BACK IN TUEBINGEN IN NOVEMBER FOR TUEBINGEN/DURHAM 30TH ANNIVERSARY ANTHOLOGY LAUNCH

BACK IN TUEBINGEN IN NOVEMBER FOR TUEBINGEN/DURHAM 30TH ANNIVERSARY ANTHOLOGY LAUNCH

29.11.12

DESMOND O'GRADY POETRY COMPETITION


First 10 of 40 shortlisted poems for the Desmond O'Grady Poetry Competition (http://www.desmondogrady.com/poetrycompetition.html) read Wednesday 14th November at White House Bar:
"November" by Ann Dempsey" read by Marian Cody,
"In The 
Hands of White Men" by Cait Morris,
"MAGPIE" by Carlos Reyes read by Tom McCarthy,
"FLYING FISH" by Carlo Reyes read by Martin O'Briain,
"Fear is the Cheapest Room in the House" by John Saunders,
"IN THE GALWAY HOOKER BAR" by Keith Armstrong read by Dominic Taylor,
"Everyday Holocaust" by Mary Jo Gibbons read by Mark Mulvey,
"On a swing" by Rachel Sutcliffe read by Bertha McCullagh,
"My Lemon Tree" by Tammara Or Slilat (Video),
"The Man With The Silver Tinged Hair" by Teri Murray

20.11.12

TUEBINGEN AGAIN





























I come back to you
when I am feeling hopeless,
when I am in despair of the heartless.
I trail my hefty books through Customs
to reach you,
to plunge into your depths,
to swim in the mystery of your streets,
the beauty of your trees,
the melancholy of your seminar rooms.

Yes, Tuebingen,
it’s me
looking for myself once more
in your troubled mirror.
So I dive
into La Boheme
and back and back and back
into the Boulanger.
So I stagger
out of Hades
and into the arms 
of the Neckarmueller 
to feed the ducks
with scraps of my trembling poetry.

Your Hoelderlin Tower
always makes me feel sad.
My body droops like a weeping willow
as my mad muse floats up river
to liberate new dreams,
to greet fresh friends.

I sail in your skies
in a Lufthansa trance.

Let me sing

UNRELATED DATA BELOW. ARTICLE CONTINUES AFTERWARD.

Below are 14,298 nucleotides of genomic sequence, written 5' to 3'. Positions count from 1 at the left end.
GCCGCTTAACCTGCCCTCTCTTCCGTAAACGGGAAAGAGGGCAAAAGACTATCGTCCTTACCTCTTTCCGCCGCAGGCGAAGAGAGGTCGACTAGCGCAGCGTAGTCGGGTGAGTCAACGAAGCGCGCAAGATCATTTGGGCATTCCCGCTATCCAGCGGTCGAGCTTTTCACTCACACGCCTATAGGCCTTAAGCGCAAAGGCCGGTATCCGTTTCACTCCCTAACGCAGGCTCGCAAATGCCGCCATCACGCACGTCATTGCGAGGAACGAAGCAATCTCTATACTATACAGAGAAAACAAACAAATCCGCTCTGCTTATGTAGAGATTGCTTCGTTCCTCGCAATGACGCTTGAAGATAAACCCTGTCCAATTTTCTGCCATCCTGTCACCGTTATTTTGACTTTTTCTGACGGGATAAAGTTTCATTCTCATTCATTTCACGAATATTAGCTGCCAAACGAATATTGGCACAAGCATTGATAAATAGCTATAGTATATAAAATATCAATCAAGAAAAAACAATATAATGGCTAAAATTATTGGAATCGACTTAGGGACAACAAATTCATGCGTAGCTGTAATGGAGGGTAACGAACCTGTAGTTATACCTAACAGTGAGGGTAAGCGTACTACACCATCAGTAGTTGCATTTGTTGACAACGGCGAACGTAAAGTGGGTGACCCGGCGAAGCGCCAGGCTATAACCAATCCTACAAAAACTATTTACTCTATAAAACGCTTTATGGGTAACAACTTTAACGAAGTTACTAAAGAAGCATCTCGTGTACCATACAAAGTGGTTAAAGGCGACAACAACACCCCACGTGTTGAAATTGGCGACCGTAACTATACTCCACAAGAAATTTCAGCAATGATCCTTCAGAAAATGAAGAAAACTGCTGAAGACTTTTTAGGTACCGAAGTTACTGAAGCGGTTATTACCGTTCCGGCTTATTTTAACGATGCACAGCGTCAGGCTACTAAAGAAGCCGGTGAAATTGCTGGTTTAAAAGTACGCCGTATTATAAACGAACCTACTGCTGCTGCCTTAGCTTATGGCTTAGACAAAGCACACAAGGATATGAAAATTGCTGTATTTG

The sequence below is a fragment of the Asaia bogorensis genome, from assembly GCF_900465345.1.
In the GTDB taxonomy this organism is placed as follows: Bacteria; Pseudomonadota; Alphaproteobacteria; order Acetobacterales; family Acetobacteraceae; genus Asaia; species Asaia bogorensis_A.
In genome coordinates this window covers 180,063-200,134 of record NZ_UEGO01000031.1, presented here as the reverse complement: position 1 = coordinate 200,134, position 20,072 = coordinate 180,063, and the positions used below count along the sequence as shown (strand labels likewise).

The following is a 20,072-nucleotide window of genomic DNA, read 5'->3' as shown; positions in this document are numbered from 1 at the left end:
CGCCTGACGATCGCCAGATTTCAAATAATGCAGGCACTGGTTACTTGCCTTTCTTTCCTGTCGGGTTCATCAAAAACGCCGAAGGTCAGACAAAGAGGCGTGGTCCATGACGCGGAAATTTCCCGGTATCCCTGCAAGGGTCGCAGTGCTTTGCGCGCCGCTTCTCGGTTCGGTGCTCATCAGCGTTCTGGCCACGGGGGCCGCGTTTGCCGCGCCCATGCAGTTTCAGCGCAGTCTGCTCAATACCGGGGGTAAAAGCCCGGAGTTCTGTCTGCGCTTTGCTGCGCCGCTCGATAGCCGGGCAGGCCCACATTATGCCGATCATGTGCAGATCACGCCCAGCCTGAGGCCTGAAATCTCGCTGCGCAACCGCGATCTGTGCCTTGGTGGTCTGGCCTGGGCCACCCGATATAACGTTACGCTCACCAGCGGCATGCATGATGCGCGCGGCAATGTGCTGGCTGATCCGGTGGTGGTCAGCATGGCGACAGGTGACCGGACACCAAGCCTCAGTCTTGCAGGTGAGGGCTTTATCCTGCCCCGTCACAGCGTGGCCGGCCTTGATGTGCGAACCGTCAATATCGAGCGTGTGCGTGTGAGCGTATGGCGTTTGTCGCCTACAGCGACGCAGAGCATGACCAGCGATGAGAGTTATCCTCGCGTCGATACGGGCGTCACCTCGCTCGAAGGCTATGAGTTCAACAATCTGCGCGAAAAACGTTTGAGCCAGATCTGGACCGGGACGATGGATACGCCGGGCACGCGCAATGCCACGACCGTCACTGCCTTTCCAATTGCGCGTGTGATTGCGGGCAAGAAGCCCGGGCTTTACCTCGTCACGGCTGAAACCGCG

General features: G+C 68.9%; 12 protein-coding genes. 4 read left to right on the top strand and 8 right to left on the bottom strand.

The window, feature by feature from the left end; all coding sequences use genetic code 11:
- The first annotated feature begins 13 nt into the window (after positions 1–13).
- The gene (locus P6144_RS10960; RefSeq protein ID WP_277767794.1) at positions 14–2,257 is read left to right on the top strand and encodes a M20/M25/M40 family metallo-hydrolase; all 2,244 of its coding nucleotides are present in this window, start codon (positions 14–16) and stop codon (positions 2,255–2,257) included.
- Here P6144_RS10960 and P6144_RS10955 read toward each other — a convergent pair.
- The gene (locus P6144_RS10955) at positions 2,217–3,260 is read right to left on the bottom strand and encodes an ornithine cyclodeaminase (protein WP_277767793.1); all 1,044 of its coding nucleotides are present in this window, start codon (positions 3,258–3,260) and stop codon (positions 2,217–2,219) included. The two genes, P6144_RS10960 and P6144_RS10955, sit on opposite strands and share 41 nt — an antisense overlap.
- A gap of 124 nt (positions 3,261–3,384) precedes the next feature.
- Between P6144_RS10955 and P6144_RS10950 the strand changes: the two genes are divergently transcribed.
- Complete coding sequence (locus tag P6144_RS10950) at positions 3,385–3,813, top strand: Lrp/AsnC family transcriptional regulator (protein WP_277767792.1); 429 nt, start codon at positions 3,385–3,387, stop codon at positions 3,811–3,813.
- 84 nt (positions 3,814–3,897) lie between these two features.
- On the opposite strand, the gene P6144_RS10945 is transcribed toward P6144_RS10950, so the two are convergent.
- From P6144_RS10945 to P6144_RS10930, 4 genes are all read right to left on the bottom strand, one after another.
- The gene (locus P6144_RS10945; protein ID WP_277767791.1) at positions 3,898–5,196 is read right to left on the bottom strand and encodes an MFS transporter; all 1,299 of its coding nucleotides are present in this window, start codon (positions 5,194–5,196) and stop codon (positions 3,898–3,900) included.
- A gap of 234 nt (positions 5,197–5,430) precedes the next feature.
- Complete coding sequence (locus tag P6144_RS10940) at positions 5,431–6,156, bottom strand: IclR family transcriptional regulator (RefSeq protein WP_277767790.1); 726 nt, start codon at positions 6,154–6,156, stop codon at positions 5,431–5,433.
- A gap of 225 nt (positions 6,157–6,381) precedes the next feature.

of all that’s good in Swabia
for you.
Let me wish your lovely children joy
and then let me break my heart again
when I have to leave you.




KEITH ARMSTRONG

15.11.12

AFTER THE UK



Shreds of the UK
flapping in the downturn,
decayed Britain
broken into smithereens.
No Kingdom now,
no United State.
We are
citizens
with no obligation
to genuflect
in front of an overstuffed Queen.

Get the UK out of your system,
no going back.
We take the power
to rule ourselves,
make community,
build our own spaces.
Break
the hegemony
of dead parties,
lifeless institutions,
let debate flower,
conflicting views rage.

We want to breathe
and strip away
executive power,
share
the beauty and culture
of these islands
around.
Make good things,
good love.
Empower ourselves
with an autonomous freedom
in a new England,
in a new Europe,
in a New World
of real ownership
and delicate emotion.




KEITH ARMSTRONG

13.11.12

55 DEGREES NORTH




They’re going to illuminate Scotswood,
make floral entrepreneurs in Elswick.
Someone’s set fire to our Arts reporter,
it’s another Cultural Initiative.
Sting’s buying the Civic Centre,
they’re filling the Baltic with tanks.
The Sage is changing its name to onion,
Shane’s pissed on the classical conductor.
They’re floating quangos down the Tyne,
the bonfire will be at Shields.
They’re bringing tourists to witness miracles,
the Chief Executive will strip for money.
They’re blowing up the Castle Keep
to build an installation.
They’re giving the locals more public art,
it’s something to rhyme with.
They’re taking live theatre to the cemetery,
the vicar will write an Arts Council poem.
Steve Cram’s taken up painting
to stop his nose from running.
The river will be made into an ice rink,
we can play with our boats in the bath.
Let New Labour bomb Iraq,
they’re making a museum of politics.